In a page ripped from the script of Scarface, except switch out drugs for e-books and Tony Montana for Apple, European Union anti-trust officials are looking in to whether five publishers of e-books have colluded with the makers of the iPad, offering them lower book prices than they do for everyone else.
Even if Al Pacino isn’t involved, this is serious stuff, says Reuters. The claim is that publishers owned by five companies, including News Corp., might have given Apple one lower price for e-books while not giving that price to other tablet makers. Regulators in the U.S. are also looking into pricing deals where publishers set the retail price.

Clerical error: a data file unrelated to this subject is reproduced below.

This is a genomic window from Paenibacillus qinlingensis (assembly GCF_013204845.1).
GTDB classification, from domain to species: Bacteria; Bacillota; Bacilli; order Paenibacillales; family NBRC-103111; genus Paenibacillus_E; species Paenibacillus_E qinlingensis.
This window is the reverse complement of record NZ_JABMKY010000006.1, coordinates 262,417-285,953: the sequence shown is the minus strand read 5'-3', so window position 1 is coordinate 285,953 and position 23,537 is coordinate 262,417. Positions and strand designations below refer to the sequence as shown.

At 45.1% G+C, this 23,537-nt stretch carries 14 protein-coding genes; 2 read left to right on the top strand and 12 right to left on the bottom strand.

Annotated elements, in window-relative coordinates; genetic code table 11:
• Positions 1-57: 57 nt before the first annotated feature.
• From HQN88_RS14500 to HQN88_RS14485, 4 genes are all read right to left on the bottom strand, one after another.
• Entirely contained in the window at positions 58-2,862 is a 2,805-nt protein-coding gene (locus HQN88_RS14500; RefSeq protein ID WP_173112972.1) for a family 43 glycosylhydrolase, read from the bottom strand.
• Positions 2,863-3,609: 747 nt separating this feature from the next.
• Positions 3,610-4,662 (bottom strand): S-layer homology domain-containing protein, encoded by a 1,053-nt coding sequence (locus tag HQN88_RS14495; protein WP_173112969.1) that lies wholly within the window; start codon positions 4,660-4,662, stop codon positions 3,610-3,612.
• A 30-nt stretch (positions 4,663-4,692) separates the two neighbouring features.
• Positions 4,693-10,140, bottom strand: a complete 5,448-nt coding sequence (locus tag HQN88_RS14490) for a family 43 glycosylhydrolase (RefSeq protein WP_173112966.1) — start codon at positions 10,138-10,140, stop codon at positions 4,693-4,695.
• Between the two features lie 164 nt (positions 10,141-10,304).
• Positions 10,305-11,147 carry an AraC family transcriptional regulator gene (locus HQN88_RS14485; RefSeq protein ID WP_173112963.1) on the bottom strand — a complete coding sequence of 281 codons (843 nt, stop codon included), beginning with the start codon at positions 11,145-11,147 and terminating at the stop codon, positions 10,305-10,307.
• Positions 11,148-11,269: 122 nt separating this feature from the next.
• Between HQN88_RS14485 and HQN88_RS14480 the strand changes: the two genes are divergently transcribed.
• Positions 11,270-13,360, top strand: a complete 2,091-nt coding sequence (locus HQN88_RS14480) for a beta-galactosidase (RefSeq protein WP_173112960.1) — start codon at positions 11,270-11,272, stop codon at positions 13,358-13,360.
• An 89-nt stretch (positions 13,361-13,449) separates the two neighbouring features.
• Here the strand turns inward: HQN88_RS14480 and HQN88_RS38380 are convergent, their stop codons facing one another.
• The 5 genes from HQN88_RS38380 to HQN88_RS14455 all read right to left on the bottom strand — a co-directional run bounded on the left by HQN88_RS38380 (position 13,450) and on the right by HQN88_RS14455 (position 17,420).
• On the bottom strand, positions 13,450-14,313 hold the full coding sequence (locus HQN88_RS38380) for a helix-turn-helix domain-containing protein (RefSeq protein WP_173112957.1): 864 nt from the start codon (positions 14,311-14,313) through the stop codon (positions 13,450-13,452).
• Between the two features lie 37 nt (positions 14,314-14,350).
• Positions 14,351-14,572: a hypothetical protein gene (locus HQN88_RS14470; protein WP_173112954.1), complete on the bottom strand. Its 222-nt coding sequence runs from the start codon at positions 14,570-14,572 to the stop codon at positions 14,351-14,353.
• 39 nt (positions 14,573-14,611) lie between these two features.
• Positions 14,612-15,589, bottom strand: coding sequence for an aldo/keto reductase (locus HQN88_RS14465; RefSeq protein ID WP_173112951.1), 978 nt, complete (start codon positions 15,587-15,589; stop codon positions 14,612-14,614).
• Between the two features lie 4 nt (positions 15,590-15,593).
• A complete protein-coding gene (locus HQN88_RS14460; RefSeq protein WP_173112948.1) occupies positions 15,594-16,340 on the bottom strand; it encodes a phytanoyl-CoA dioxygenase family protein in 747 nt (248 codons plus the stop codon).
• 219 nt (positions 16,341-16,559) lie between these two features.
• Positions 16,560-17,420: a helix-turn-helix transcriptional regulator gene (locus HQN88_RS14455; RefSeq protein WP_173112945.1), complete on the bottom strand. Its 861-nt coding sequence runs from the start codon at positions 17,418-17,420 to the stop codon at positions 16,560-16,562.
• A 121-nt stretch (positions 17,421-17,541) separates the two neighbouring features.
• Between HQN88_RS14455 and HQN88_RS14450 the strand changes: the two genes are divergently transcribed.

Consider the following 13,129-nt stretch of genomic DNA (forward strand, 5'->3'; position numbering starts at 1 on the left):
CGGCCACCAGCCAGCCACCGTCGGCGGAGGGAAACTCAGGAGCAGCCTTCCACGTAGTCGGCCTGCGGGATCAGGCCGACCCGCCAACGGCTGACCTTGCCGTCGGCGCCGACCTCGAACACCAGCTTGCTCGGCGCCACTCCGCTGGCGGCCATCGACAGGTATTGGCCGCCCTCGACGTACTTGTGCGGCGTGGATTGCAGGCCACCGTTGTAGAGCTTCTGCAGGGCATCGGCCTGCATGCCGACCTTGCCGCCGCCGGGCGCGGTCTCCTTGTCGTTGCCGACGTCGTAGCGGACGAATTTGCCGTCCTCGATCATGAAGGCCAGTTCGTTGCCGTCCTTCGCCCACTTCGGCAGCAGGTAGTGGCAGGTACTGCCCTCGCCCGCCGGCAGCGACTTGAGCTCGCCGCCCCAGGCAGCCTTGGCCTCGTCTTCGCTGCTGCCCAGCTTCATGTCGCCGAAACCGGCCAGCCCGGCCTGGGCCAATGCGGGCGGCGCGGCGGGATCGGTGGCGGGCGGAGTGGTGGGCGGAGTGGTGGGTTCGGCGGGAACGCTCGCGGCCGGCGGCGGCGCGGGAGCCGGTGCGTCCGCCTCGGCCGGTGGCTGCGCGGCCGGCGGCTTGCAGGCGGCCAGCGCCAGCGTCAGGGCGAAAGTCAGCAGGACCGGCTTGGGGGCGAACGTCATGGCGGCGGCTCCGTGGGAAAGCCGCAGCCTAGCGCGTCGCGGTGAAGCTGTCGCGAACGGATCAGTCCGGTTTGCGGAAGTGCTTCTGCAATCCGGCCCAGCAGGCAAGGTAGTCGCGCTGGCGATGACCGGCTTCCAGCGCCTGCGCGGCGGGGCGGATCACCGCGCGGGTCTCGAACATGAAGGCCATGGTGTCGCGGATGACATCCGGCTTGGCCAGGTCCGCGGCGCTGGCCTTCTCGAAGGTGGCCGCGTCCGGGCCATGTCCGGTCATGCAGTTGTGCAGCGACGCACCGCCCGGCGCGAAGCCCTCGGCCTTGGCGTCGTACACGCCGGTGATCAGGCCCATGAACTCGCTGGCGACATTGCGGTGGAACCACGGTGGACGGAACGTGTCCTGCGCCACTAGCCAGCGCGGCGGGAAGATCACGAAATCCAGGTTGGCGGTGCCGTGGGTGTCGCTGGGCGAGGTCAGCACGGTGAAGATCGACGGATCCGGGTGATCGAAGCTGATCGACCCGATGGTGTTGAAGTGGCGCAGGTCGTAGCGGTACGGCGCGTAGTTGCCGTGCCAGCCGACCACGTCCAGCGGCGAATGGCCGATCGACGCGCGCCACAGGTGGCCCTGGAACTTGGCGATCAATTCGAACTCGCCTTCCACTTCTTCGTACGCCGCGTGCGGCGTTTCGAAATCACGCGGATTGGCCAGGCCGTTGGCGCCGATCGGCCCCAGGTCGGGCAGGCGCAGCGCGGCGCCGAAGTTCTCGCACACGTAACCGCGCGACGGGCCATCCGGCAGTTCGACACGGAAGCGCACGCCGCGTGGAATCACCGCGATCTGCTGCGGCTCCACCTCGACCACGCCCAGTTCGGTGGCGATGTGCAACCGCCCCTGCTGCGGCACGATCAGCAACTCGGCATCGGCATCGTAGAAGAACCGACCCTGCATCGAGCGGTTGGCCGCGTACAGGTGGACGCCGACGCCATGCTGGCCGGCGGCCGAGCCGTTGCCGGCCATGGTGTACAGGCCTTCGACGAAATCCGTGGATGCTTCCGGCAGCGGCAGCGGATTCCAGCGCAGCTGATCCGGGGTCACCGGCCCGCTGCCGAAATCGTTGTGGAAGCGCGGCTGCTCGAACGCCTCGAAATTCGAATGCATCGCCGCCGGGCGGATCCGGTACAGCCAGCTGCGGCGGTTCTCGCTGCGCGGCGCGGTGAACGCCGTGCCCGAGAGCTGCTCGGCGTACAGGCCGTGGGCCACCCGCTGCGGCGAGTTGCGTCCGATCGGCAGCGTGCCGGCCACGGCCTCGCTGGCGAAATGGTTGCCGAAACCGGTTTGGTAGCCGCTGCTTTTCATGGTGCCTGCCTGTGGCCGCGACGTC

Under antitrust rules, there should not be any price-fixing that can shut out competitors. If Apple gets one price for e-books, then Amazon should be getting that same price too. One price for all, and then retailers can offer whatever discounts they want.
This all went down after raids on the publishers in March. Raids! Again, like Scarface, but not really at all.
The five publishers involved in the investigation are: French media-to-aerospace group Lagardere’s Hachette Livre unit; News Corp’s Harper Collins, CBS Corp’s Simon & Schuster; Pearson’s Penguin and Verlagsgruppe Georg von Holzbrinck, which owns Macmillan in Germany.
“The Commission will in particular investigate whether these publishing groups and Apple have engaged in illegal agreements or practices that would have the object or the effect of restricting competition in the European Union or in the European Economic Area,” the EU’s executive Commission said in a statement.